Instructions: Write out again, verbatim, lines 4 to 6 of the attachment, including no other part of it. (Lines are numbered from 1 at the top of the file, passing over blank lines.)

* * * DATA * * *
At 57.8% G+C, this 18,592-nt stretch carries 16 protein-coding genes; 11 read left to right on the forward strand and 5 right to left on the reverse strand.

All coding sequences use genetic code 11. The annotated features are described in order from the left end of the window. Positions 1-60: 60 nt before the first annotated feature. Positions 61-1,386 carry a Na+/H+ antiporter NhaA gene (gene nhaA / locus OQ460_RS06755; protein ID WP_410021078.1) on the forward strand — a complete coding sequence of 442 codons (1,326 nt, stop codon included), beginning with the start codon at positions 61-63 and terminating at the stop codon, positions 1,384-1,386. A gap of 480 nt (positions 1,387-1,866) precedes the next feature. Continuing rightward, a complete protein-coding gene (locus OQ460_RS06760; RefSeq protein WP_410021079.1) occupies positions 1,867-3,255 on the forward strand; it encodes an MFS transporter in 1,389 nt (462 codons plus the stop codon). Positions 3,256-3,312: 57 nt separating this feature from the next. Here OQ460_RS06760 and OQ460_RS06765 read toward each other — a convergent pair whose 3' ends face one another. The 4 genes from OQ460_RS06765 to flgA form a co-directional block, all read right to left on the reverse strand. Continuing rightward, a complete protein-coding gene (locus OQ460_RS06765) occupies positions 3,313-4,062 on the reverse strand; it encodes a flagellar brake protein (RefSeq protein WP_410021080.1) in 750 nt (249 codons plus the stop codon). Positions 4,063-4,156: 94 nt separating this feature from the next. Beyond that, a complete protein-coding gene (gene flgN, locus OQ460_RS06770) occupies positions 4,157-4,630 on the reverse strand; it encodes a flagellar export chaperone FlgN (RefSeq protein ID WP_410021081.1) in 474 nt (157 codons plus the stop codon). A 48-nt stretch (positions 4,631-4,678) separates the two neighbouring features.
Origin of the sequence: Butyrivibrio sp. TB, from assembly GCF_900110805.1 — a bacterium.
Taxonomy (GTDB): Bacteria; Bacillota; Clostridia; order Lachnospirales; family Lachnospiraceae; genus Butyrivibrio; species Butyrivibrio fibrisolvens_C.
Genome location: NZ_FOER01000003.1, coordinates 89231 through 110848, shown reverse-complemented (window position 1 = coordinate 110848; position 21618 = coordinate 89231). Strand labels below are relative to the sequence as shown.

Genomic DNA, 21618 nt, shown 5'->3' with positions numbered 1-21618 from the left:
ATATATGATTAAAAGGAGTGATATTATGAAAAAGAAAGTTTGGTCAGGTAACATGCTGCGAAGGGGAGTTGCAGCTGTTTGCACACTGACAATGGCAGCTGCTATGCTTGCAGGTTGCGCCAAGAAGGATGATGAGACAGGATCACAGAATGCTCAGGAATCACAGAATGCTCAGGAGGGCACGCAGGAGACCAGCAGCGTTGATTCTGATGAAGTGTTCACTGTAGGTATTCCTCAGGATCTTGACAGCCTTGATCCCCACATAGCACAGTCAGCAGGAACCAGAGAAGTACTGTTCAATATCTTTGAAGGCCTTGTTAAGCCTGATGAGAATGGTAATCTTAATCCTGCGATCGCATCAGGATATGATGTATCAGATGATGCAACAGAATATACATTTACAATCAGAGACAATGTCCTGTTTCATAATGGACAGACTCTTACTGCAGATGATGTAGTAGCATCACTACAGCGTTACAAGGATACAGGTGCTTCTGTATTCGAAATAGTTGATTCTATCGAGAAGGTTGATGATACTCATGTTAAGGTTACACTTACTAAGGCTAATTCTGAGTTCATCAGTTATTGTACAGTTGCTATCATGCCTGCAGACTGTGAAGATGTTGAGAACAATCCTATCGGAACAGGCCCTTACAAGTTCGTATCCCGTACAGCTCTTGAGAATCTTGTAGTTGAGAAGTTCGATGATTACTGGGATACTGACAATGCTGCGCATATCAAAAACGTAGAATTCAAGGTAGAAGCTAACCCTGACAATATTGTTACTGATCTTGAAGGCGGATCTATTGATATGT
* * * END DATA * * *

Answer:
Taxonomy (GTDB): Bacteria; Bacillota; Clostridia; order Lachnospirales; family Lachnospiraceae; genus Butyrivibrio; species Butyrivibrio fibrisolvens_C.
Genome location: NZ_FOER01000003.1, coordinates 89231 through 110848, shown reverse-complemented (window position 1 = coordinate 110848; position 21618 = coordinate 89231). Strand labels below are relative to the sequence as shown.

Genomic DNA, 21618 nt, shown 5'->3' with positions numbered 1-21618 from the left: